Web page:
Holding Auditions In My Head For A Potential Imaginary Friend*

August 24, 2011

As I often remind Paloma, my childhood was spent in the hinterlands of the Midwest, right past where the flat Earth ends, amidst a lot of corn. Its charm is far more apparent given time and distance.

Paloma has heard me recount tales of my years in the wild. There was no MTV because there was no cable. And new music was not easily attainable. Life was often accentuated by imagination out of necessity and, yet, I never had an imaginary friend.

The last item came to my attention the other night when I happened across my copy of The Essential Calvin And Hobbes. The comic strip, which ran for a decade or so beginning in the mid ‘80s was drawn by Bill Watterson, whose been quite reclusive and rarely (never?) has licensed the use of the characters.

Calvin was a hyperactive and imaginative six-year old tyke; his constant partner-in-crime was a stuffed tiger, Hobbes who was as real to Calvin as anyone else. I can’t do them justice in writing, suffice to say it’s good stuff.

Reacquainting myself with the duo, I wondered if I had missed an important childhood trinket, so I held an audition in my head for such a sidekick.

The name Captain Erving popped into my head. I’m thinking it must be some subconscious homage to the great Dr. J, so I kind of like it. And, for some reason (perhaps some subliminal, nautical influence due to repeated viewings of Jaws), I envision Captain Erving, my potential imaginary friend, as a lobster.

It does seem like a lot of responsibility, though, this imaginary friend business. And, I’d much rather have a dog.

I have nothing in my head right now, so here are four songs about the contents of other people’s heads…

The 6ths (featuring Georgia Hubley) – Movies in My Head
from Wasps’ Nests

I snagged a copy of The 6ths’ debut as a promo when it came out in ’95. The album was a collection of songs written and performed by Stephen Merritt of The Magnetic Fields with an array of guests handling the vocals.

Movies In My Head is a perky bit of twee pop featuring Yo La Tengo founding member and percussionist who finds the visual vignettes showing widescreen in her head to be more interesting than a would-be suitors’ efforts to gain her attention.

Electric Light Orchestra – Can’t Get It Out Of My Head
from Strange Magic: The Best of Electric Light Orchestra

Though ELO had no shortage of hits with upbeat stuff, Jeff Lynne and company were equally adept when they opted to slow things down as on the lovely ballad Can’t Get It Out Of My Head, which became the group’s first major single in the States.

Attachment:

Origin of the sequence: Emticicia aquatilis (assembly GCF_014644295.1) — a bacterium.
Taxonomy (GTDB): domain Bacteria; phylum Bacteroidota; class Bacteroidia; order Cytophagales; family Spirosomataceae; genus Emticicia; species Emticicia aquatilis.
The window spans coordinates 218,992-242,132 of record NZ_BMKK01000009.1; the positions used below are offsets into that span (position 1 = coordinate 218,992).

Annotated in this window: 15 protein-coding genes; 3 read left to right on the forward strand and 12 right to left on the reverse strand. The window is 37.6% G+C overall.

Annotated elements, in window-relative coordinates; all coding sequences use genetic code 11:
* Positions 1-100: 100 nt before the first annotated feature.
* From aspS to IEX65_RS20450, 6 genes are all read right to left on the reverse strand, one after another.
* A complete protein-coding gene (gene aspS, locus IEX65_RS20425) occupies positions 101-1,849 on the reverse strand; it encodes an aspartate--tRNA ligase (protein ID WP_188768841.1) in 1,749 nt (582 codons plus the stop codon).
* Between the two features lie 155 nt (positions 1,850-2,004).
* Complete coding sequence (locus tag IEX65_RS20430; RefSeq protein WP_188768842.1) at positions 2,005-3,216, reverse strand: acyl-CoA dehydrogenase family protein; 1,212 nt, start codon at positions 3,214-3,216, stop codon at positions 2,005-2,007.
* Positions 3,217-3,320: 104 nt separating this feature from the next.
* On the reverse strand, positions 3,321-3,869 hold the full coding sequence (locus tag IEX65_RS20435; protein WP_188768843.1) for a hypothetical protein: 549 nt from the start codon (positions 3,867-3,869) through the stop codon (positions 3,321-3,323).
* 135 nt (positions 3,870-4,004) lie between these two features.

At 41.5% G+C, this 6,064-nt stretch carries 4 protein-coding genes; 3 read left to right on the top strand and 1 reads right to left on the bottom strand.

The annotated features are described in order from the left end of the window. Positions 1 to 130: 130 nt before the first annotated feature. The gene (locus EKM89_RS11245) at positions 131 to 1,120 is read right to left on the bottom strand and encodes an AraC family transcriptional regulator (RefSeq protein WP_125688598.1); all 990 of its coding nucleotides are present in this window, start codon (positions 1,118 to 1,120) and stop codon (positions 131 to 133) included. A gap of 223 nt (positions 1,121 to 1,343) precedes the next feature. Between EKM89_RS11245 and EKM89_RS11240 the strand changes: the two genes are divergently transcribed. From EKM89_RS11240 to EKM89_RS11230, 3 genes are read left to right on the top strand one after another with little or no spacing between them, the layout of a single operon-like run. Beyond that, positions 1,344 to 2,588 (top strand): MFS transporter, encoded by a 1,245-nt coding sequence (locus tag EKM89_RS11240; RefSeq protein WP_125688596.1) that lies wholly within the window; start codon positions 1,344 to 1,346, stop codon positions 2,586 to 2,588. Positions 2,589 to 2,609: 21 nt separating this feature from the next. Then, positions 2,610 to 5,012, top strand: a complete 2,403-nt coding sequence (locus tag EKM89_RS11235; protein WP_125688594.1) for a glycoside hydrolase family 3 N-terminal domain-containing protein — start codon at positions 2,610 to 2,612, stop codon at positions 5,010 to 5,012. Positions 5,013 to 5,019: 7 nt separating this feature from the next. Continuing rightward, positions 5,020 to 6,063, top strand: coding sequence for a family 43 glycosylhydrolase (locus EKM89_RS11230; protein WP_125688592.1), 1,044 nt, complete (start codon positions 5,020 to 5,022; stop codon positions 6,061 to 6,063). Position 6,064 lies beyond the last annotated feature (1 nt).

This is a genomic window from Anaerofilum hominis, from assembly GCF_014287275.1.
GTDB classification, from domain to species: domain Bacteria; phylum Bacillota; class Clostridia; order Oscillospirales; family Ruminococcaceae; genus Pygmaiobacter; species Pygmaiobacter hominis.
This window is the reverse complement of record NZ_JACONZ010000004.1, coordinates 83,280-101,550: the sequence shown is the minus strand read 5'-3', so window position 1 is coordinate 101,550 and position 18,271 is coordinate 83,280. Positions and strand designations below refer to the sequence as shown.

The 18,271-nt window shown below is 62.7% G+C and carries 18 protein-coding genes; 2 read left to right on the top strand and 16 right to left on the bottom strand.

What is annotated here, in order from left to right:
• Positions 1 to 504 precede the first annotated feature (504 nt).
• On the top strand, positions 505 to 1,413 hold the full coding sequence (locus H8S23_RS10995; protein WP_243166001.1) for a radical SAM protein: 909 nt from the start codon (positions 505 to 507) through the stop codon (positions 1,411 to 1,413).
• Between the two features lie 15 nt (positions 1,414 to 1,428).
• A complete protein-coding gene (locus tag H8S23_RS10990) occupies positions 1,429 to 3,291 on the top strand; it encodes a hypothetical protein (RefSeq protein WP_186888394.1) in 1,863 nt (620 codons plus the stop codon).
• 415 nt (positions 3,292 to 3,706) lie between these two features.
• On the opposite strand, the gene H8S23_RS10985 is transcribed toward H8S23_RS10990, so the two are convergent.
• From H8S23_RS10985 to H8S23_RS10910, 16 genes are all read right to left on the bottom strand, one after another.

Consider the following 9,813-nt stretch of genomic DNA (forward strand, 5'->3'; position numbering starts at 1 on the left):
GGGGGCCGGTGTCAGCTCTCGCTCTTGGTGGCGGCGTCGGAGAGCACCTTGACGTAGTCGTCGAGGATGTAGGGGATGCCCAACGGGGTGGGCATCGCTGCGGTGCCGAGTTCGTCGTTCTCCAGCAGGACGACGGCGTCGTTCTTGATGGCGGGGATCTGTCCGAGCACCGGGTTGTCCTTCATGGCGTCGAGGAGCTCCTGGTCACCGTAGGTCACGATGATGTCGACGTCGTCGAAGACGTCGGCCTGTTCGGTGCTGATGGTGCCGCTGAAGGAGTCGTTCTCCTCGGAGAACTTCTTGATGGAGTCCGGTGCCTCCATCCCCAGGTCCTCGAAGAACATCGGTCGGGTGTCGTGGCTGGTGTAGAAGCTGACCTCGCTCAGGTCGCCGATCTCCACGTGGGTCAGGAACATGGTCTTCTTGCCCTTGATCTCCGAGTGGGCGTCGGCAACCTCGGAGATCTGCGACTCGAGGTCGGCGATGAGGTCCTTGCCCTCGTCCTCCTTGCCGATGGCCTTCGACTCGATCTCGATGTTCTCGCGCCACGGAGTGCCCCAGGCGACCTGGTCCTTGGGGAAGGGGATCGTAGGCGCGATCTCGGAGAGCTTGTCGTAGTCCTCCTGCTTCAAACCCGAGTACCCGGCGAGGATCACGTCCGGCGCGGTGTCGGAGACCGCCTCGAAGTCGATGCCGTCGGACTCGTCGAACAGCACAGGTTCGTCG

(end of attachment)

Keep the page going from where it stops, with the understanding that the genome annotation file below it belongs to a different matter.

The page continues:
The Cars – Got A Lot On My Head
from Candy-O

I think that I could pick random track after random track from the catalog of The Cars and I’d hit something that would make happy most of the time.

There’s a lot of classic stuff there and the rest is, at the very least, usually a lot of fun like Got A Lot On My Head.

Shonen Knife – Tomato Head
from Rock Animals

From the country that gave us Godzilla, the all-female trio Shonen Knife were darlings of the alternative rock world in the ’80s. I heard songs here and there and was charmed by their zany brand of garage band pop, but never enough to own anything

I did snag a promo of 1993’s Rock Animals which featured the blissfully enigmatic (and slightly menacing) Tomato Head.

There was also a nifty little 3D reproduction of the album cover enclosed in some of the CDs like a Crackerjack prize.


Aliens, Monks And The Kumbaya Moment

October 6, 2010

I stumbled down a rabbit hole in cyberspace the other day. One moment I was reading the comments on an article posted on Newsweek‘s site; the next I was searching for information on one of the commentator’s claims.

The comment referenced speculation about what would happen in 2012.

According to a piece in the India Daily from six years ago, Tibetan monks expect aliens to arrive in 2012 , clink the heads of the humans together like Moe did the other Stooges and get us to quit engaging in jackassery.

There are also folks that believe aliens have bases in the Himilayas.

It’s entirely possible I suppose.

It seems that every religion on the planet has followers that are militantly enthusiastic, but, if there are militant Buddhists, I haven’t heard about them.

Traveling in Thailand, I often saw Buddhist monks, clad in their bright orange robes. It was not uncommon to come across one of them sitting in prayer or meditation in the middle of the sidewalk as the flow of pedestrians gave a respectful berth.